In this paper, I would like to discuss the conflicts between Athenians in Solon?fs time. In order to do so, I divided the paper into three sections.
In thefirst section, I will discuss the conflicts between peasants and aristocrats. After that, I will talk about the conflicts between aristocrats themselves. Finally, I will discuss how the political laws at that time show these situations.
For the source, I would use ?gThe Rise and Fall of Athens: Nine Greek Lives?h, written by Plutarch, and ?gThe Constitution of Athens?h, written by Aristotle (in J.M. Moore, Ed.). This is thefirst section of the paper.
In this section, I will talk about the conflicts between aristocrats and peasants and the solutions Solon tried to give. I will divide the section into five parts. 1. Two classes: aristocrats and peasants In Solon?fs Athens, people were divided into two classes: one rich and one poor.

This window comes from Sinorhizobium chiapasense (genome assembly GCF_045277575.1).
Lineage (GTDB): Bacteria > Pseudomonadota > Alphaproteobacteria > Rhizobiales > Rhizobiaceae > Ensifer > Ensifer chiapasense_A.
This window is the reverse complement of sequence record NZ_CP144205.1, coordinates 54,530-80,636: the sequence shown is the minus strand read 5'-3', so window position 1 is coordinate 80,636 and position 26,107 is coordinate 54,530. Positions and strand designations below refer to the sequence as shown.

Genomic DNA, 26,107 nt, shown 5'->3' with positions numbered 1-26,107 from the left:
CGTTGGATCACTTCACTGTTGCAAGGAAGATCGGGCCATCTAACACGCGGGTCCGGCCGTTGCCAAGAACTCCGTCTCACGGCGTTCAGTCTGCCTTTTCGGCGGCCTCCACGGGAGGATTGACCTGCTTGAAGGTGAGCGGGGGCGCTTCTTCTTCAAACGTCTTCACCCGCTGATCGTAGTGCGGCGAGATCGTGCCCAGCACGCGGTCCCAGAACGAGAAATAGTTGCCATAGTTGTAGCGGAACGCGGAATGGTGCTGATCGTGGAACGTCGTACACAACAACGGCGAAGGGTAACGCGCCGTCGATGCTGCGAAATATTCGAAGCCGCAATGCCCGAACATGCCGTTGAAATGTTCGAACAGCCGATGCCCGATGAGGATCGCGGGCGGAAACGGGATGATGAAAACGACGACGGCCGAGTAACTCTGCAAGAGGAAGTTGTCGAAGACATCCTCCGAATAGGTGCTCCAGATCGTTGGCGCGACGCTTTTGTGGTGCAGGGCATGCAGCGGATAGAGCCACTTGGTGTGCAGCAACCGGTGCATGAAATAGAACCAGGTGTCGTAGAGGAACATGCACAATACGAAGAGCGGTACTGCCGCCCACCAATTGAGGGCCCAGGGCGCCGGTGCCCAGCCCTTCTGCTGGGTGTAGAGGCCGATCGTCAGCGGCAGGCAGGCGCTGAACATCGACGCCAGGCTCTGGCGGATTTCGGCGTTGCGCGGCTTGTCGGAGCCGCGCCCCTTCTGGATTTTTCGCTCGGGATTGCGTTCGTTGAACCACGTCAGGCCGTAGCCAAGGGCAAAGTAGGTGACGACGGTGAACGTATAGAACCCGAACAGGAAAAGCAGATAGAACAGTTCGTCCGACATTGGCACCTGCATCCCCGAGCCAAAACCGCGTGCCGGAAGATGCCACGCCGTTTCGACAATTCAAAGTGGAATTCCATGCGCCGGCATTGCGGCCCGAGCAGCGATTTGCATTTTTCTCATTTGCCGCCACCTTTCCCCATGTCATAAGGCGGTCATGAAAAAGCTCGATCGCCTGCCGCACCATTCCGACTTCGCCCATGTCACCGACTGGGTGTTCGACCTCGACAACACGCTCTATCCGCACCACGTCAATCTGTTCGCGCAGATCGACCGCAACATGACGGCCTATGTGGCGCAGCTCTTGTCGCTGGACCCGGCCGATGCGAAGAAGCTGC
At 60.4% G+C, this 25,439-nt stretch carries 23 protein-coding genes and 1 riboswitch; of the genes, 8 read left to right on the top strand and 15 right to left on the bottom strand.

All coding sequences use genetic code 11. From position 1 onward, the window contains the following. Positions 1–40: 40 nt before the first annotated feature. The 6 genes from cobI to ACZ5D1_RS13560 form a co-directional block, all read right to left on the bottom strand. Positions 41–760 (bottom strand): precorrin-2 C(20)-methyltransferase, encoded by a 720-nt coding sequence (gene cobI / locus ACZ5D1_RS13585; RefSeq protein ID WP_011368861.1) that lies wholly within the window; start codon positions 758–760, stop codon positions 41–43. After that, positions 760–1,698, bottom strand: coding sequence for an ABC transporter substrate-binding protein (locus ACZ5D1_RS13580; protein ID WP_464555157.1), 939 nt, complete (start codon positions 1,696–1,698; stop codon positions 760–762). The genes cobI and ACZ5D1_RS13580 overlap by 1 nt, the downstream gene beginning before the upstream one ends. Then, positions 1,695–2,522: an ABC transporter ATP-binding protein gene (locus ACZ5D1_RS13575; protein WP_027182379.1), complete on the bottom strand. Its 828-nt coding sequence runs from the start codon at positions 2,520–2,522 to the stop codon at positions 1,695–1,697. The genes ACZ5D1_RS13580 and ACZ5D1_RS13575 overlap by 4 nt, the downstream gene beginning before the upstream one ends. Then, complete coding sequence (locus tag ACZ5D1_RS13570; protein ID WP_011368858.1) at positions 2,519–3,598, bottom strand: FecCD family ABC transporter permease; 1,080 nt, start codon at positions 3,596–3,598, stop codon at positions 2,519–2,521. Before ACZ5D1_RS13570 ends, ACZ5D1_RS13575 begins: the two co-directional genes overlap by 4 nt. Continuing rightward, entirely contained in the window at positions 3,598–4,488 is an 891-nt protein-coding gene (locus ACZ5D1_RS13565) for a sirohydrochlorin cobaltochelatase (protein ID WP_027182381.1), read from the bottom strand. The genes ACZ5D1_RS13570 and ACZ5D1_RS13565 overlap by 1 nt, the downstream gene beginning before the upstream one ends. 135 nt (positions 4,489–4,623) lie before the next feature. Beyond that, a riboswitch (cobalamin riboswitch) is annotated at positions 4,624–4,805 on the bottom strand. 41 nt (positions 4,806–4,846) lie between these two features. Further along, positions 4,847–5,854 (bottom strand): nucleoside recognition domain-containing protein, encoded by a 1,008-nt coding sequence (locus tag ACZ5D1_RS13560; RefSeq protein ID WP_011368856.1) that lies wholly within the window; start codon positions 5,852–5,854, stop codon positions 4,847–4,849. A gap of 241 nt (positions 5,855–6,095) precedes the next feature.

The rich class is called aristocrats, and the poor class is called peasants. Aristocrats only covered two percents of the population. Most of them were big landowners and had inherited wealth. Unlike nowadays, aristocrats acted as more than one groups; they also were politicians, warriors and priests. Peasants are farmers who grow things themselves and sell goods for their families and subsistence, which means not market oriented. Some peasants had land and others had not, but both of them are free citizens.
There was no middle class, which means there was no social mobility; that is, a peasant is a peasant for his whole life and could not become an aristocrat no meter how much he can earn (Tr). In fact, for more accurate speaking, there were totally four income groups in Solon?fs Athens: ?gThose who received an annual income of 500 measures or more of wet and dry produce, he placed in thefirst class and called Pentacosiomedimni. The second class consisted of men who could afford a horse, or possessed an income of 300 measures, and ..